The Mortgage Strikes

Andrew McCulloch draws attention to an important omission from a recent television reconstruction on 1940s London

West Wickham, Kent, should be as famous for events in 1938-40 as Jarrow is for its 1936 march. A unique strike took place there which has benefited millions of owner-occupiers. Yet, paradoxically, the makers of a recent Channel 4 programme, ‘The 1940s House’, chose a house in West Wickham as somewhere that was typical and ordinary.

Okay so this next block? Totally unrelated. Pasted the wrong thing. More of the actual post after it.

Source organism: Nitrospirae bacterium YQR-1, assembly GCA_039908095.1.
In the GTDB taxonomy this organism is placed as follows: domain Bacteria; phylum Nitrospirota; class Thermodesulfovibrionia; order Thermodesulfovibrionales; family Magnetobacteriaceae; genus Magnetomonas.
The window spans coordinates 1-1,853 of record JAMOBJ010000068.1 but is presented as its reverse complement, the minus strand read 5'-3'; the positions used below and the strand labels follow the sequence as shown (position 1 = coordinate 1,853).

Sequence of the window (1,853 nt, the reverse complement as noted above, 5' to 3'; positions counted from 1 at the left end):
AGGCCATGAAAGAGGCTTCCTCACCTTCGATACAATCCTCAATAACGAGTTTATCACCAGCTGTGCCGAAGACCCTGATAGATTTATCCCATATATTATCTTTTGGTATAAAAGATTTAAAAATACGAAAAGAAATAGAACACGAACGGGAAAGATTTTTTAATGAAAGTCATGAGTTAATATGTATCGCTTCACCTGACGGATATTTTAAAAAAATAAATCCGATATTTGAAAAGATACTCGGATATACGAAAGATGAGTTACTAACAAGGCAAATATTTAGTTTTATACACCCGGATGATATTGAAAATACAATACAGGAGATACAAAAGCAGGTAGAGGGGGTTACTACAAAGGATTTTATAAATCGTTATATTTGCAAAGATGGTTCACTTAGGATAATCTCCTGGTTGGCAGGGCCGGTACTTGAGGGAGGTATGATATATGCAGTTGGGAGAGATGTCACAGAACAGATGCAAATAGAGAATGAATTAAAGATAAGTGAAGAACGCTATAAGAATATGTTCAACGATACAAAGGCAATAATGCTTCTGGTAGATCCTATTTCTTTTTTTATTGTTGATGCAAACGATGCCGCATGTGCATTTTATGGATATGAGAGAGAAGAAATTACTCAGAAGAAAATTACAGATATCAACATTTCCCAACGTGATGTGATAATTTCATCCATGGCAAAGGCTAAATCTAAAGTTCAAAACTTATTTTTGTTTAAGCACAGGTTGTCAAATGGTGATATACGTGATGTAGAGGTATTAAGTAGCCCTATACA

The temporary inhabitants of The 1940s House (broadcast in January 2001) were a couple, Michael and Lyn Hymers, their daughter Kirstie, and Kirstie’s two sons, Ben and Tom. The family’s project was to live for nine weeks in circumstances resembling as closely as possible those of a moderately well-off family in the Second World War. The setting is a real house, 17 Braemar Gardens, West Wickham, that was built in 1932 and has been painstakingly restored to how it might have been in 1939. In fact, at the beginning of the war, this house was empty – for significant reasons.

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